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What is an Unordered List?

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  • Written By: Mary McMahon
  • Edited By: O. Wallace
  • Last Modified Date: 01 December 2016
  • Copyright Protected:
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    Conjecture Corporation
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An unordered list is a list of items on a webpage, created by using the <UL> element. When an ordered list is displayed, it shows up as a list of items marked by bullet points. People can use unordered lists to organize a variety of items so that they can be conveniently viewed by users of a website. In addition to unordered lists, people can also make ordered lists, which are identified with numbers rather than bullet points, and definition lists.

To make an unordered list, people need to enclose the list with the <UL> element, and identify each item in the list with the <LI> element. The list can be as long as the user wishes to make it, and the appearance of the list can be styled directly with HTML tags for things like bolding or underlining, or through a CSS stylesheet. People can also use CSS to change the appearance of the bullets in the list, if they dislike the generic bullets which normally appear alongside an unordered list.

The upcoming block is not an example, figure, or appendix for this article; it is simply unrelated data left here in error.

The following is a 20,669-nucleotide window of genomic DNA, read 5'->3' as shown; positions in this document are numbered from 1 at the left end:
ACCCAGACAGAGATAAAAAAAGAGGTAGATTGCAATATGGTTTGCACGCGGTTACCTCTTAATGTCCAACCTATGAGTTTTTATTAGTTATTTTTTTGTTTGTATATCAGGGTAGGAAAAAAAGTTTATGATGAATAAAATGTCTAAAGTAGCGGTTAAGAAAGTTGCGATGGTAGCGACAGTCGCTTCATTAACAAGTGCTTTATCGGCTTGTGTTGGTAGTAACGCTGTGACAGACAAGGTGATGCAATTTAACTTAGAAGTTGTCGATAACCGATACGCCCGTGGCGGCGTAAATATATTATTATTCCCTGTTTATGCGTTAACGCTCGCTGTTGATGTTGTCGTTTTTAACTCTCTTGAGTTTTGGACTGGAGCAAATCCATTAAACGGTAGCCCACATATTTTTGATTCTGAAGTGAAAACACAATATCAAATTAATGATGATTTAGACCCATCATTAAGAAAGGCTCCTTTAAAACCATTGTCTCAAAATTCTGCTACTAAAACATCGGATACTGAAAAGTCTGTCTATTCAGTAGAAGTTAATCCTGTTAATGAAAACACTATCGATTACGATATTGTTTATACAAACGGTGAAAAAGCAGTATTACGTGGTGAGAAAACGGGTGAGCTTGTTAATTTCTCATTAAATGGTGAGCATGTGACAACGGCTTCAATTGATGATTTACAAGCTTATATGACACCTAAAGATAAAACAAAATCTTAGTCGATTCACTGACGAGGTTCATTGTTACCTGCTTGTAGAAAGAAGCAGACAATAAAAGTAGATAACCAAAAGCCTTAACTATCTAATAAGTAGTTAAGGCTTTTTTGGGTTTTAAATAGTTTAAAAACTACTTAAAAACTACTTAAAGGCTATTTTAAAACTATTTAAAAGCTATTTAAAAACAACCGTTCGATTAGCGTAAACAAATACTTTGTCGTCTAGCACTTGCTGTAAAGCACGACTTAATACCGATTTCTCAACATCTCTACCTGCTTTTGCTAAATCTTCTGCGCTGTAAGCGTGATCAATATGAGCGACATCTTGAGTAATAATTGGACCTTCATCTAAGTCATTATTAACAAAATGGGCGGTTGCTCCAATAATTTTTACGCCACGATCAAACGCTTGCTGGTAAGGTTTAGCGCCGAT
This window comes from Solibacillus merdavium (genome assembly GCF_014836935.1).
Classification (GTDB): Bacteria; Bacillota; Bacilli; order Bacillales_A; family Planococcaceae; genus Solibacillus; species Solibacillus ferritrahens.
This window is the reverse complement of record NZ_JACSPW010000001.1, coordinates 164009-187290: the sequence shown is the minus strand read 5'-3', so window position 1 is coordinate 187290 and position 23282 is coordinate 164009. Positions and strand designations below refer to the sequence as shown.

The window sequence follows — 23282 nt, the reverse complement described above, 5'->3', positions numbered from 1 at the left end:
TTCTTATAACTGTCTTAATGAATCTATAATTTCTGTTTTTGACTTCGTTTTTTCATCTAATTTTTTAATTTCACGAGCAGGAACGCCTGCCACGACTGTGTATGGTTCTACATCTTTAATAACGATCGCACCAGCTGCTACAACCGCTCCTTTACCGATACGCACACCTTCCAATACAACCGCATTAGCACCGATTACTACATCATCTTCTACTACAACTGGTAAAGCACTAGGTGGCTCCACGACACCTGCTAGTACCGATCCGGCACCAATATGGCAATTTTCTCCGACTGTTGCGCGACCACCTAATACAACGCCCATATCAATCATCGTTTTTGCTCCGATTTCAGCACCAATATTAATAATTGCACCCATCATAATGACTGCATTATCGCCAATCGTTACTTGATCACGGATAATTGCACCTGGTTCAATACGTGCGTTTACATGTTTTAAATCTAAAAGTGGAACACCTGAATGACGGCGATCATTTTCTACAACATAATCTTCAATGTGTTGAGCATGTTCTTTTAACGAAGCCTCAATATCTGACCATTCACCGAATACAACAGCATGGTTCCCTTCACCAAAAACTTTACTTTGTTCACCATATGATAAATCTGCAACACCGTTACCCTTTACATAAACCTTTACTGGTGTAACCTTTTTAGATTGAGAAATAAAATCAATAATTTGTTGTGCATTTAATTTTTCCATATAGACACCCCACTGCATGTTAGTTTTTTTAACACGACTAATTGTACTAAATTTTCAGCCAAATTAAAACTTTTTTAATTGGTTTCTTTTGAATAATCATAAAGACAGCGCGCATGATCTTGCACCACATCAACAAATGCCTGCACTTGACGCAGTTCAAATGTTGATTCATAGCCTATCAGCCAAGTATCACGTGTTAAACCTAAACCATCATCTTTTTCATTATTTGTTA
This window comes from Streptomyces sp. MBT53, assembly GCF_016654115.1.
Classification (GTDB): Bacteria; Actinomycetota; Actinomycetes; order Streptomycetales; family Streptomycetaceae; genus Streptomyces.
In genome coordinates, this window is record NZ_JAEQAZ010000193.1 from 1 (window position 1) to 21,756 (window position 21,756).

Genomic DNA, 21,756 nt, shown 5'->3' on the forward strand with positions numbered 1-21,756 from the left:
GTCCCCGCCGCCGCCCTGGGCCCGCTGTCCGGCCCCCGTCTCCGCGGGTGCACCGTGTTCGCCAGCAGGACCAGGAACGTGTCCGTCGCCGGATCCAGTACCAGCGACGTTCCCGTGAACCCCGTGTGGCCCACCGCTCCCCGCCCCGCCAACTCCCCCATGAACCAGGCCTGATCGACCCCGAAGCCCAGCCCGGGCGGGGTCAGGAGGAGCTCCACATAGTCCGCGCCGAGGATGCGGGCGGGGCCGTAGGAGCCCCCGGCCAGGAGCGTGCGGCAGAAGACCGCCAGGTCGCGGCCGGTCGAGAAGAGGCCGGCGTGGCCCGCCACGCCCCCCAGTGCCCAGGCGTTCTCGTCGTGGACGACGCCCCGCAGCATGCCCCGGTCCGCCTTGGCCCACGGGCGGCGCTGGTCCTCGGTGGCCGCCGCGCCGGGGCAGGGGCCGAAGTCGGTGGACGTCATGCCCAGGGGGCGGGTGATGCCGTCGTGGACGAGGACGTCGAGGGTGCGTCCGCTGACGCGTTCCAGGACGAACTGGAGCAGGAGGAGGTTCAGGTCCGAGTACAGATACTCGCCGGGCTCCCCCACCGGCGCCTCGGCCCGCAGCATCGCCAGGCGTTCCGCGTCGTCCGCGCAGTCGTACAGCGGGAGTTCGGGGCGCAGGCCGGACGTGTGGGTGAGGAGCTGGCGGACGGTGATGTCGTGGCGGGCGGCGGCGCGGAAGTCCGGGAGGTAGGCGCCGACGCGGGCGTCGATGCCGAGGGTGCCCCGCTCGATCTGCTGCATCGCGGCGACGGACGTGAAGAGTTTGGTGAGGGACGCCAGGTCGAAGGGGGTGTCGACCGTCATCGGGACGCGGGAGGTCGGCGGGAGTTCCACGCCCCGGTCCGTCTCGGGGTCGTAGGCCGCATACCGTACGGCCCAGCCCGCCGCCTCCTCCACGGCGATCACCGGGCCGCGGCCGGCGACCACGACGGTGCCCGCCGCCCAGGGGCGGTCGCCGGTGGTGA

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Unordered lists can be useful for a number of applications, as they help information stand out from the page. Many people like to summarize information in an ordered list; for example, someone could make an unordered list covering the key topics in an article at the top of a page, so that someone could see at a glance what the article was about, and choose to explore the article to learn more. Making an ordered list also relieves people of the difficulties which can be involved in trying to code the appearance of a list by hand with cumbersome HTML tags.

Here's an example of how to code an unordered list:

<ul> <li>Bread</li> <li>Eggs</li> <li>Milk</li> </ul>

This list would appear on a web page like this:

  • Bread
  • Eggs
  • Milk

If the items in the list needed to be numbered, it could be turned into an ordered list by using the <OL> element. People can also create nested unordered lists by making an unordered list inside an ordered list, like this:

<ol> <li>Bread</li> <ul> <li>English Muffins</li> <li>Baguettes</li> </ul> <li>Eggs</li> <li>Milk</li> </ol>

Several blogging platforms and software programs which allow people to make web pages have an unordered list option in the form of a button which people can click to start an unordered list. People can see how the function works by making the unordered list, and then switching to an HTML view of the page, where they will be able to see the various items in the list and the HTML elements which are used to identify them.

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